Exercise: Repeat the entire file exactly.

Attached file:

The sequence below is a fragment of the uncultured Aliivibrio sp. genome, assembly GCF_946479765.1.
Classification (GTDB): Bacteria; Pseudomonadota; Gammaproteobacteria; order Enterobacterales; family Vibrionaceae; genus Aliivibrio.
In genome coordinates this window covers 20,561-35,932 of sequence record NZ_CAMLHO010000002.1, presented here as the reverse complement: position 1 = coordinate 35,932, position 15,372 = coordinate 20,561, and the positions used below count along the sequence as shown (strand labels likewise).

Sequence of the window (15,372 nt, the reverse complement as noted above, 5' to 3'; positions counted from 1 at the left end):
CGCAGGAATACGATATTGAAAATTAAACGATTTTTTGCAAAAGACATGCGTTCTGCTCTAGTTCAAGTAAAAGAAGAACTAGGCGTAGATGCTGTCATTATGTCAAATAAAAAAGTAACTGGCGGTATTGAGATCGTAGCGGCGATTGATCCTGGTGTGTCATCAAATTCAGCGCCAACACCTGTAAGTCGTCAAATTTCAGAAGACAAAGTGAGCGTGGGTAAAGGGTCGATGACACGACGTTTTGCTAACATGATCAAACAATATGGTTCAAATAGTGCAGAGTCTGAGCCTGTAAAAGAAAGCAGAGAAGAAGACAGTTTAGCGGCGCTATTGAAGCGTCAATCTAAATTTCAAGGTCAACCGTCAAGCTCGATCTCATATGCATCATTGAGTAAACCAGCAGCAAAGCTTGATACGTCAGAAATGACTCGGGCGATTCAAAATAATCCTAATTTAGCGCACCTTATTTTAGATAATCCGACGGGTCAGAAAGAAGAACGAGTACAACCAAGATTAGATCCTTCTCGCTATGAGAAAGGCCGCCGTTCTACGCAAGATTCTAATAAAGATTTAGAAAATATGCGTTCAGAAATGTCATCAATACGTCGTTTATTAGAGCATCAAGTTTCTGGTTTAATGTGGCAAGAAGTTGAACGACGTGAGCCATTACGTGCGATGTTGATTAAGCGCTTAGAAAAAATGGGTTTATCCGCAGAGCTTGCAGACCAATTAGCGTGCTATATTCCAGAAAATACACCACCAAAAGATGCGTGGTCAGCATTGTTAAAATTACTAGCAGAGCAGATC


The sequence below is a fragment of the uncultured Aliivibrio sp. genome, assembly GCF_946479765.1.
Classification (GTDB): Bacteria; Pseudomonadota; Gammaproteobacteria; order Enterobacterales; family Vibrionaceae; genus Aliivibrio.
In genome coordinates this window covers 20,561-35,932 of sequence record NZ_CAMLHO010000002.1, presented here as the reverse complement: position 1 = coordinate 35,932, position 15,372 = coordinate 20,561, and the positions used below count along the sequence as shown (strand labels likewise).

Sequence of the window (15,372 nt, the reverse complement as noted above, 5' to 3'; positions counted from 1 at the left end):
CGCAGGAATACGATATTGAAAATTAAACGATTTTTTGCAAAAGACATGCGTTCTGCTCTAGTTCAAGTAAAAGAAGAACTAGGCGTAGATGCTGTCATTATGTCAAATAAAAAAGTAACTGGCGGTATTGAGATCGTAGCGGCGATTGATCCTGGTGTGTCATCAAATTCAGCGCCAACACCTGTAAGTCGTCAAATTTCAGAAGACAAAGTGAGCGTGGGTAAAGGGTCGATGACACGACGTTTTGCTAACATGATCAAACAATATGGTTCAAATAGTGCAGAGTCTGAGCCTGTAAAAGAAAGCAGAGAAGAAGACAGTTTAGCGGCGCTATTGAAGCGTCAATCTAAATTTCAAGGTCAACCGTCAAGCTCGATCTCATATGCATCATTGAGTAAACCAGCAGCAAAGCTTGATACGTCAGAAATGACTCGGGCGATTCAAAATAATCCTAATTTAGCGCACCTTATTTTAGATAATCCGACGGGTCAGAAAGAAGAACGAGTACAACCAAGATTAGATCCTTCTCGCTATGAGAAAGGCCGCCGTTCTACGCAAGATTCTAATAAAGATTTAGAAAATATGCGTTCAGAAATGTCATCAATACGTCGTTTATTAGAGCATCAAGTTTCTGGTTTAATGTGGCAAGAAGTTGAACGACGTGAGCCATTACGTGCGATGTTGATTAAGCGCTTAGAAAAAATGGGTTTATCCGCAGAGCTTGCAGACCAATTAGCGTGCTATATTCCAGAAAATACACCACCAAAAGATGCGTGGTCAGCATTGTTAAAATTACTAGCAGAGCAGATC